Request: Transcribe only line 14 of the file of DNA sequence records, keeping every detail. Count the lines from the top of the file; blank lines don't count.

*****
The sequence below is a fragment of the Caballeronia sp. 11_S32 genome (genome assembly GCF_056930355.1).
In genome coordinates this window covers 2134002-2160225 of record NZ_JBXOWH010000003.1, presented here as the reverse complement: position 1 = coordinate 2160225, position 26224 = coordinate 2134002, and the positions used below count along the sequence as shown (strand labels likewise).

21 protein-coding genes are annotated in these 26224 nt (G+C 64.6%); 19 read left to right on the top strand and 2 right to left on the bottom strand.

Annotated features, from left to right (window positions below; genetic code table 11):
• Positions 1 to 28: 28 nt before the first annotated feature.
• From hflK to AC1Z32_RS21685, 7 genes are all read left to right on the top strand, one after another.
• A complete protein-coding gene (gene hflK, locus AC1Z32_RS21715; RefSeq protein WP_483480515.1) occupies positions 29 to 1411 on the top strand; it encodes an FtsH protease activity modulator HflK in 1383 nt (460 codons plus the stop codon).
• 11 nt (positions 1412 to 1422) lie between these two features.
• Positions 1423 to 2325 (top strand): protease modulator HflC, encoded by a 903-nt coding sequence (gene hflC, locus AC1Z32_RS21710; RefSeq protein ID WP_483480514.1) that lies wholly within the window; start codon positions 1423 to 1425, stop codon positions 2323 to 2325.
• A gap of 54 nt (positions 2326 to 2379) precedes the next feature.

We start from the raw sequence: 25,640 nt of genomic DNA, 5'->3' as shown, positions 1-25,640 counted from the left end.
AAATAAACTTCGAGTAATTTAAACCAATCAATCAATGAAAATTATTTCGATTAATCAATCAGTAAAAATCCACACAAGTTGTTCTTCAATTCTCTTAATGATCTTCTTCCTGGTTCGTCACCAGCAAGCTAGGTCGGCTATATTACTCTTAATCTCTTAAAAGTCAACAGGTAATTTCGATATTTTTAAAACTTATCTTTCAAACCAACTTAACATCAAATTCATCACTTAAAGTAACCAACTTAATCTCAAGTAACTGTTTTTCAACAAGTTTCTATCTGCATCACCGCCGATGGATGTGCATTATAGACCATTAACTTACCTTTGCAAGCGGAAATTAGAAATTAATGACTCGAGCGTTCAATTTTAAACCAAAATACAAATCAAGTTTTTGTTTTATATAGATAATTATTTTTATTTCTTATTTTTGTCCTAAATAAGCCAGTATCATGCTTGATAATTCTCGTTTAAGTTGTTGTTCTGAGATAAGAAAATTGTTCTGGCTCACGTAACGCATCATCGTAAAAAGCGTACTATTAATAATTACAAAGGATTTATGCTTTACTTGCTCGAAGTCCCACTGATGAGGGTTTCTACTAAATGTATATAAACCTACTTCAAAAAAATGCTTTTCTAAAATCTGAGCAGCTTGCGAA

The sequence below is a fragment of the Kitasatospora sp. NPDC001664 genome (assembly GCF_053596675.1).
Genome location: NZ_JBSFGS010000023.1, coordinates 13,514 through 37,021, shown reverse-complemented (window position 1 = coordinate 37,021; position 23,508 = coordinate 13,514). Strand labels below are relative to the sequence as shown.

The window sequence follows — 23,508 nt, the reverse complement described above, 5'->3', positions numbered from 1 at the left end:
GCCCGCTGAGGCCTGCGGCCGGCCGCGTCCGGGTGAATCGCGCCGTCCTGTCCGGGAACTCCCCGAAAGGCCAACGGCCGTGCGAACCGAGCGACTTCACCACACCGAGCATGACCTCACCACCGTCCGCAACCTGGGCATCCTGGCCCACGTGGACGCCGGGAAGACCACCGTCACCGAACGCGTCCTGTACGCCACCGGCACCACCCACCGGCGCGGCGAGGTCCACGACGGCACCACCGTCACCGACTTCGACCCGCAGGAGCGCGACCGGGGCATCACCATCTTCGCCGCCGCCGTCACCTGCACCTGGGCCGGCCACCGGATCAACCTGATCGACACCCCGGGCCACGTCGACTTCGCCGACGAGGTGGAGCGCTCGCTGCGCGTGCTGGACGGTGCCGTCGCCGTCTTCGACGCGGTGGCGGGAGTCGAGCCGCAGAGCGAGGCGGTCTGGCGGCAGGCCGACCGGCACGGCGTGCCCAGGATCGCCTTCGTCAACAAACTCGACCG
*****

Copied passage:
Genome location: NZ_JBSFGS010000023.1, coordinates 13,514 through 37,021, shown reverse-complemented (window position 1 = coordinate 37,021; position 23,508 = coordinate 13,514). Strand labels below are relative to the sequence as shown.